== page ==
Our Prophet (pbuh) was aware of the bird’s death but asked the child despite this encouraging them to talk about their feelings.  

Making the unfamiliar familiar:

Discuss your children’s worries with them, sometimes doing this directly may be difficult and often children can find it hard to talk about their feelings on the spot. Children are not little adults, and their understanding depends on their developmental stage. Try to cater it around an activity, a game, taking turns and asking questions punctuated within it. 

Activity: for young children, ask them to draw a house, and to fill their house with all the things they like, and then draw what they dislike outside their house. From this activity you can work through any worries they may be having. For instance, they may draw someone being sick, talk about this, stay with this worry, reassure them but also discuss the very real reality of the consequences. If they are old enough to understand death, they may have questions about what happens,  talk to them about this. Talk to them about a hadith that people who do pass away from an illness, can be granted martyrdom. Without devaluing their worries, you can talk them through their worries and reassure them that you are there for them. 

Activity: for older children, give them time and space to discuss their worries. For instance, play a game of football and ask them questions during it. The game can maybe help them feel less in the spotlight, and more at ease to discuss worries. There may be worries about family or friends being affected, scary things they read in social media posts etc. 

Try to keep routines and some structure in place this will help some children to alleviate concerns that things are not in their control.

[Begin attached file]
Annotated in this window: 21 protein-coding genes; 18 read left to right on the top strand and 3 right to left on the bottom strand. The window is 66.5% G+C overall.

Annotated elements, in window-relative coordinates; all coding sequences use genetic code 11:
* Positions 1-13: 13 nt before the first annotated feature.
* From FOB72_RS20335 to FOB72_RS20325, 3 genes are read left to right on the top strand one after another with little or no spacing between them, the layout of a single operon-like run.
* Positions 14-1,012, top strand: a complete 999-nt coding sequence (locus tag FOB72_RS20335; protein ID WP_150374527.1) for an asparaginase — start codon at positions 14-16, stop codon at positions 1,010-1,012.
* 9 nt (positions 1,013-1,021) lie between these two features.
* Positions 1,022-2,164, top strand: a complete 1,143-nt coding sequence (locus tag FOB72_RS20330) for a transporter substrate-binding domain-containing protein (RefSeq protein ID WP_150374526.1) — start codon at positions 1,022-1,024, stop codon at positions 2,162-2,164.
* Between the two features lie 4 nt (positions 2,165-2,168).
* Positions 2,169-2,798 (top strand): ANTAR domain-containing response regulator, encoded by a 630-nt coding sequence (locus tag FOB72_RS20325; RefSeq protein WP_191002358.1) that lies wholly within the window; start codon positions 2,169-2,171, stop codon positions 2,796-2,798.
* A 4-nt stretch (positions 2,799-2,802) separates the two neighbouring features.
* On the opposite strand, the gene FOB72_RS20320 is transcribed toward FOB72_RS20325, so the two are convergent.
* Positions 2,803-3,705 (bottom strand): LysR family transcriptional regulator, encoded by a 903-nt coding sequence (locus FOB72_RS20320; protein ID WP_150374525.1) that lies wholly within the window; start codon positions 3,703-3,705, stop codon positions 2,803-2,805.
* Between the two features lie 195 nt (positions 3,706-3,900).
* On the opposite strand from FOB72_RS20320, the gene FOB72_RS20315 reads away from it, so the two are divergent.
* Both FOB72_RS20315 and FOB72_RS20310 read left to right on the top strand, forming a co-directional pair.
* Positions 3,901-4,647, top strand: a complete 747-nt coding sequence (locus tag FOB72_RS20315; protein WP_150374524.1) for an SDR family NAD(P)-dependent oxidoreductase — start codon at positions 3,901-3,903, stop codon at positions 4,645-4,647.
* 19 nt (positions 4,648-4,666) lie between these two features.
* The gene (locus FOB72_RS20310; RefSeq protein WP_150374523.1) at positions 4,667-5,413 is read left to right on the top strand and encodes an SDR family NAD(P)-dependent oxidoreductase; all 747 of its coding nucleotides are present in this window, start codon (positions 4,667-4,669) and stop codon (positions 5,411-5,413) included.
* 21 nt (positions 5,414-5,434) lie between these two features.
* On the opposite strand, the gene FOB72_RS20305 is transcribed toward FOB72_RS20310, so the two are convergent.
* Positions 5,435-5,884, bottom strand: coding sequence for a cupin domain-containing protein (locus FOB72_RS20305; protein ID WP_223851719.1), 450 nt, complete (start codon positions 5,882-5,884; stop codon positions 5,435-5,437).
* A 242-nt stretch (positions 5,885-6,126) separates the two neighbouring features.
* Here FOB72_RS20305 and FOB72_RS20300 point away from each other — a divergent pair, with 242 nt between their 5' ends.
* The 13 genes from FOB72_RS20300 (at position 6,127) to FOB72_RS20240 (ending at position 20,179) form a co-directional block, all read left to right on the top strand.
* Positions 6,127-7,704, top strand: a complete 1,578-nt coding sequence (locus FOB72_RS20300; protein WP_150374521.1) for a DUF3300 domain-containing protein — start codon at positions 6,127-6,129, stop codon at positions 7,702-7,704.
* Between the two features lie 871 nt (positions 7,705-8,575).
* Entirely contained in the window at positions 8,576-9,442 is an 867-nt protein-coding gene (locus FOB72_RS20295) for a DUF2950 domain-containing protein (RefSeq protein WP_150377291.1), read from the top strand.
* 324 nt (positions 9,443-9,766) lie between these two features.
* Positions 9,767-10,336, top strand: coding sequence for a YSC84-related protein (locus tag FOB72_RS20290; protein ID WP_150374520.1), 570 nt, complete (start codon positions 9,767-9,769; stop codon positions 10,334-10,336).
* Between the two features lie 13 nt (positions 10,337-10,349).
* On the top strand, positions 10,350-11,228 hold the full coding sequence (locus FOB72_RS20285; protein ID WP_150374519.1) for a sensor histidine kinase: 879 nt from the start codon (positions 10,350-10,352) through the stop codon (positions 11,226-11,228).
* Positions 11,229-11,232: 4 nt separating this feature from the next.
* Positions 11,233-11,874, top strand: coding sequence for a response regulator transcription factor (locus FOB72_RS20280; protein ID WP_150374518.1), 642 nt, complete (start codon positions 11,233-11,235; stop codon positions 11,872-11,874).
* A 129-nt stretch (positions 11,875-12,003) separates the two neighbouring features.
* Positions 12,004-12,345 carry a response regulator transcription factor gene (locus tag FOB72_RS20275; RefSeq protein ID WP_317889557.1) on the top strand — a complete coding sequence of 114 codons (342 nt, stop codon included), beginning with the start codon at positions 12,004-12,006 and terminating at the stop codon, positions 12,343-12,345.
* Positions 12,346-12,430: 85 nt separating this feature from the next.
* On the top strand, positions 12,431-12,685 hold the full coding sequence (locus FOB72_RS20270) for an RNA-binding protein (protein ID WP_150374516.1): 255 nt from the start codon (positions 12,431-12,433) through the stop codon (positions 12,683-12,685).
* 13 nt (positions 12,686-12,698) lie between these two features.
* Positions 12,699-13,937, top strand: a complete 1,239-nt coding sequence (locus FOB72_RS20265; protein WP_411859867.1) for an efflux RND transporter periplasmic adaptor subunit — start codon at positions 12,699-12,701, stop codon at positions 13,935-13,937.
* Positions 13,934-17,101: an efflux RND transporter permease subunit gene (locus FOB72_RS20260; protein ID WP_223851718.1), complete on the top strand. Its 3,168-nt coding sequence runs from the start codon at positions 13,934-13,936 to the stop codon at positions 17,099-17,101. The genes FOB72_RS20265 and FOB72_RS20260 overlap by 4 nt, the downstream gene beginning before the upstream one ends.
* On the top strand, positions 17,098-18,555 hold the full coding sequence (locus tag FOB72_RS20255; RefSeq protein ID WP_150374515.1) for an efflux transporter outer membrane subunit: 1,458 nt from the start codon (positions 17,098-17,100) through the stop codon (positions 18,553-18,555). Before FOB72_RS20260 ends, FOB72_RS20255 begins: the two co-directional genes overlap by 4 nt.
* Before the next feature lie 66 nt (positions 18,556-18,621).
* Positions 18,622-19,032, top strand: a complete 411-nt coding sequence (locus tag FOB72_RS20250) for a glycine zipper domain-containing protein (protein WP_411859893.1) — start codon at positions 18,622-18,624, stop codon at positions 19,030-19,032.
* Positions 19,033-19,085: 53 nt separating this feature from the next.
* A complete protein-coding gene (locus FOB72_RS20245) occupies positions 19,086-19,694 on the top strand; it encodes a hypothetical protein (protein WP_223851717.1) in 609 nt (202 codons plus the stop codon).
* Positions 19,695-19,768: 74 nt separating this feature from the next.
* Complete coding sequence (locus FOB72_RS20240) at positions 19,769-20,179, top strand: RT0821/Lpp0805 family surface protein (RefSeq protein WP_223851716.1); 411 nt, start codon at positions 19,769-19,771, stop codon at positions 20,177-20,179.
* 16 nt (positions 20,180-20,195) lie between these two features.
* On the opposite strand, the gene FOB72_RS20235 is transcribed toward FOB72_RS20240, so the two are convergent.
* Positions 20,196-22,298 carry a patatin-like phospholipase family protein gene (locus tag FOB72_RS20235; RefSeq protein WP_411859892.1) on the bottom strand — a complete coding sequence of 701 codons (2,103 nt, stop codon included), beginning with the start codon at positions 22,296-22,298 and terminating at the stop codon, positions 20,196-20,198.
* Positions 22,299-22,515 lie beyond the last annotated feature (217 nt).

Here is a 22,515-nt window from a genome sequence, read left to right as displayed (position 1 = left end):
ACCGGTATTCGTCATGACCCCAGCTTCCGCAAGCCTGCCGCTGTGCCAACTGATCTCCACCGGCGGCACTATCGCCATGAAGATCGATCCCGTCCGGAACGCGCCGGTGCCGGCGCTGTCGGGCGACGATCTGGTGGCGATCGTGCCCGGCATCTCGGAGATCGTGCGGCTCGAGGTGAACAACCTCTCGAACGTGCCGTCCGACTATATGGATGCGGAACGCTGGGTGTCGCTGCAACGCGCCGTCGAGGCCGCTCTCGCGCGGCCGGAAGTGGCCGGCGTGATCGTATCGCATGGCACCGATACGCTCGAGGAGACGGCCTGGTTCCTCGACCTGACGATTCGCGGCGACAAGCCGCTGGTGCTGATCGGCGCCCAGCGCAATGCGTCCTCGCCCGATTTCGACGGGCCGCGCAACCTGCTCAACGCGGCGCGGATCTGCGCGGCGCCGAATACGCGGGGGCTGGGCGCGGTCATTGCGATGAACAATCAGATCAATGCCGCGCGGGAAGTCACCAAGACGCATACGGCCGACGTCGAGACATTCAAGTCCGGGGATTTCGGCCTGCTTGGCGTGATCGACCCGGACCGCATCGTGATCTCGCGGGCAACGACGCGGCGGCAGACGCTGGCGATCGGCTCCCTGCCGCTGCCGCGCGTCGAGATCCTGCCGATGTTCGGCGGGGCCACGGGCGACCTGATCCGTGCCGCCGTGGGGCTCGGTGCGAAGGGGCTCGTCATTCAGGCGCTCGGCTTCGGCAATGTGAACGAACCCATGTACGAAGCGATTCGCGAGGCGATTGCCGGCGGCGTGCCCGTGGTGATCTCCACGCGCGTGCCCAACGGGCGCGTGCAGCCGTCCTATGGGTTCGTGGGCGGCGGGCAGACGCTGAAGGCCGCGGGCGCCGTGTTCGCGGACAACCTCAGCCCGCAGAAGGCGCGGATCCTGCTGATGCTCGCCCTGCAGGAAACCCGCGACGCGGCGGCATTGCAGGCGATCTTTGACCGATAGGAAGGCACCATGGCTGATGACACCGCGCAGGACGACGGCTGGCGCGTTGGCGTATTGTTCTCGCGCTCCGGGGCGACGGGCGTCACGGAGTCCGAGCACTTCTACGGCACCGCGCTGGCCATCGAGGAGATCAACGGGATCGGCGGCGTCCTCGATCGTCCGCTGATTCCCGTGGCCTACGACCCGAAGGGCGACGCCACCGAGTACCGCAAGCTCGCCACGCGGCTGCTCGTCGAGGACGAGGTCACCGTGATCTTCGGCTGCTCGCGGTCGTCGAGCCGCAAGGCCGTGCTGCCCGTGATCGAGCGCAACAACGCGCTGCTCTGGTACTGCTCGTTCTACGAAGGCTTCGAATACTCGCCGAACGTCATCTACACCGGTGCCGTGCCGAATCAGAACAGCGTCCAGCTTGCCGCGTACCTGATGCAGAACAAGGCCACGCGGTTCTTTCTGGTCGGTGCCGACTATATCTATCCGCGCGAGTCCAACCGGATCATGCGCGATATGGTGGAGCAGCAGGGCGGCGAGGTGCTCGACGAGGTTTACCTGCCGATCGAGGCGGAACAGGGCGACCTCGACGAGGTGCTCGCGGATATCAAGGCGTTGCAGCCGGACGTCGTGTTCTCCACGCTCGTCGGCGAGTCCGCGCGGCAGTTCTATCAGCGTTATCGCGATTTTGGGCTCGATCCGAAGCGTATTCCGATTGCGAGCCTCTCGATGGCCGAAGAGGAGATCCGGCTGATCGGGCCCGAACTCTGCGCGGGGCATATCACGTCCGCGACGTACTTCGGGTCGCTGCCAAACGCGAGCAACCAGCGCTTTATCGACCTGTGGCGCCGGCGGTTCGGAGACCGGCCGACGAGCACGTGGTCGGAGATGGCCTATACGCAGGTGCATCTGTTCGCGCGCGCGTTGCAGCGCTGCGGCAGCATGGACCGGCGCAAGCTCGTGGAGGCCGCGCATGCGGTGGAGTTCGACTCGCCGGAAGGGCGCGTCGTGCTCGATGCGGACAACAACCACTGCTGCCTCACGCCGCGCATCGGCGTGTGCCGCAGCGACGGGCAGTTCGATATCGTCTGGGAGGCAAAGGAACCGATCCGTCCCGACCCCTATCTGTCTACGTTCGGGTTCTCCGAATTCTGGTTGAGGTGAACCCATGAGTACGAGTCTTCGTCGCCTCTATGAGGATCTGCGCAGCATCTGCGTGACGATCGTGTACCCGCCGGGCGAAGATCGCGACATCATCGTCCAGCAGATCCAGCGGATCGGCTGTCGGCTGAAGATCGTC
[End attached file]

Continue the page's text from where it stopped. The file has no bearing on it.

Every child is unique and will cope with the death of someone important in their own way. There is no magic formula but things that help include: 

-Clear, honest and age-appropriate information.

-Reassurance that they are not to blame and different feelings are OK.

-Normal routines and a clear demonstration that important adults are there for them.

-Time to talk about what has happened, ask questions and build memories.

-Being listened to and given time to grieve in their own way.

Discuss COVID19 with your family members, make it familiar (but not all consuming), and not something unspoken in the home, which may further increase anxieties and worries. Inform your family members of the FACTS of the illness, and how they could keep themselves safe. 

COVID19 government guideline precautions: 

-Stay at home – only go outside for food, health reasons and essential work.

-Stay 2metres/6feet away from other people at all times when outside.

-Wash your hands as soon as you get home. 

-DO NOT meet friends and family.


There are links below for activities that you can do, or tips on discussing difficult issues with children during this time; and other references:

Written by Rafia Yousuf (Psychotherapist) & Nazmin Rahman (Social Worker)

Contact: mail@rafiapyshchotherapy.co.uk